Mason students divided on national gun control debate

The Virginia Senate rejected a package of gun regulation measures proposed by Gov. Terry McAuliffe on Jan. 26 amid concealed carry debates on college campuses throughout the country.

The bills proposed by McAuliffe would have renewed Virginia’s one-a-month handgun limit, required background checks for buyers at gun shows, banned anyone convicted of a misdemeanor related to domestic violence from owning a gun and revoke concealed handgun permits from parents behind on child support.

A Florida House committee also recently voted to back a bill that would allow guns on campus nearly two months after a shooting at Florida State University. Mason does not allow any weapons on campus except those used by law enforcement officials. This policy is shared by most other universities in Virginia, though some, such as the University of Virginia and Virginia Tech, have exceptions for university-approved events and classes.

“With a campus such as this one, where so many of our classes are politically charged, things can get so heated,” said Emily Lane, a sophomore biology major. “If you have something so easily accessible to harm someone, it’s just a dangerous situation.”

Virginia currently prohibits individuals from carrying concealed weapons in public without a proper permit. Open carry is legal, except when restricted by statute.

Junior and history major Dennis Garcia thinks that gun control policies depend on whether there is enough trust for the public to be armed responsibly.

“Those who wish to use firearms aggressively can always find guns on the black market,” Garcia said. “So you want as many people as possible to defend themselves, especially in large, public spaces where there’s not necessarily the ability for the police to respond immediately.”

Some think allowing students or faculty members to carry guns on campus would provide needed protection in case of an emergency.

“If you’ve gone through training, if you have your permit and if the state recognizes that you have the proper qualifications, I’m all for students being able to carry side-arms,” said James Anderson, a sophomore majoring in economics. “In the event that there was a situation where someone walked into [the JC] and had an assault weapon, if five percent of the people had some kind of side-arm, that’s enough to prevent a mass shooting.”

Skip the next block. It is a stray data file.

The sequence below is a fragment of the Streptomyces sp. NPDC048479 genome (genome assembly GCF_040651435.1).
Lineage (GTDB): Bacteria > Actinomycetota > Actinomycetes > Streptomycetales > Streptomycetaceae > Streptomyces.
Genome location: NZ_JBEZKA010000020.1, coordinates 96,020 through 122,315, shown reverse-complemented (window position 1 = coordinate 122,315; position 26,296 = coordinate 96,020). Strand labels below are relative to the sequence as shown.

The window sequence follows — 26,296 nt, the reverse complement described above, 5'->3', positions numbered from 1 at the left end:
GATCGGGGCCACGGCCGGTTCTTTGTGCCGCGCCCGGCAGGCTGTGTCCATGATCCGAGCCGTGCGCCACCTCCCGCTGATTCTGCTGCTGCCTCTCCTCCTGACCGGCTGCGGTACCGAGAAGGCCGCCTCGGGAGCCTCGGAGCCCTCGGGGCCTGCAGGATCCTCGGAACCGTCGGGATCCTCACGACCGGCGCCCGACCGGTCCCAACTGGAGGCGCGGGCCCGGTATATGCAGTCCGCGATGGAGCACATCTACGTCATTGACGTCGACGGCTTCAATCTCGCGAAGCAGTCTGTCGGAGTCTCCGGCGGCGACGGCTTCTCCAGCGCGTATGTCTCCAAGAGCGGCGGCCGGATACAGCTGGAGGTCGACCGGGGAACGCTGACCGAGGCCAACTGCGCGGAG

Debates over gun control were reignited in 2012 when Adam Lanza opened fire on Sandy Hook Elementary School in Newtown, Conn., killing 20 students and six staff members. According to anti-gun advocacy group Every Town for Gun Safety, there were at least 94 shootings on school and college campuses from Dec. 15, 2012, the day of the Sandy Hook attack, to Dec. 9, 2014. People in favor of allowing guns on campus acknowledge that it would be controversial and many are wary of assault weapons.

“Obviously, someone open-carrying on a college campus is going to garner a significant amount of attention,” Garcia said. “I’m not necessarily saying that’s the responsible thing to do, but I’m not at all convinced that it should be prohibited.”

Others, like Lane, think that the focus should not be on the guns but on the people with them.

“I did go to a shooting range once, and the first thing I thought when I walked in was that there are three men here that all have guns and they could turn any second and just shoot me,” Lane said. “It’s just too much power for one person to hold.”

Photo credit: Miller_Center. No changes made.

The original version of this story listed James Anderson as Peter Anderson. The correction is reflected in this version.

An earlier version of this story claimed that Virginia strictly prohibits concealed carry of a firearm. Those in Virginia may carry a firearm with the proper permit. Open carry is legal, but may be restricted by statute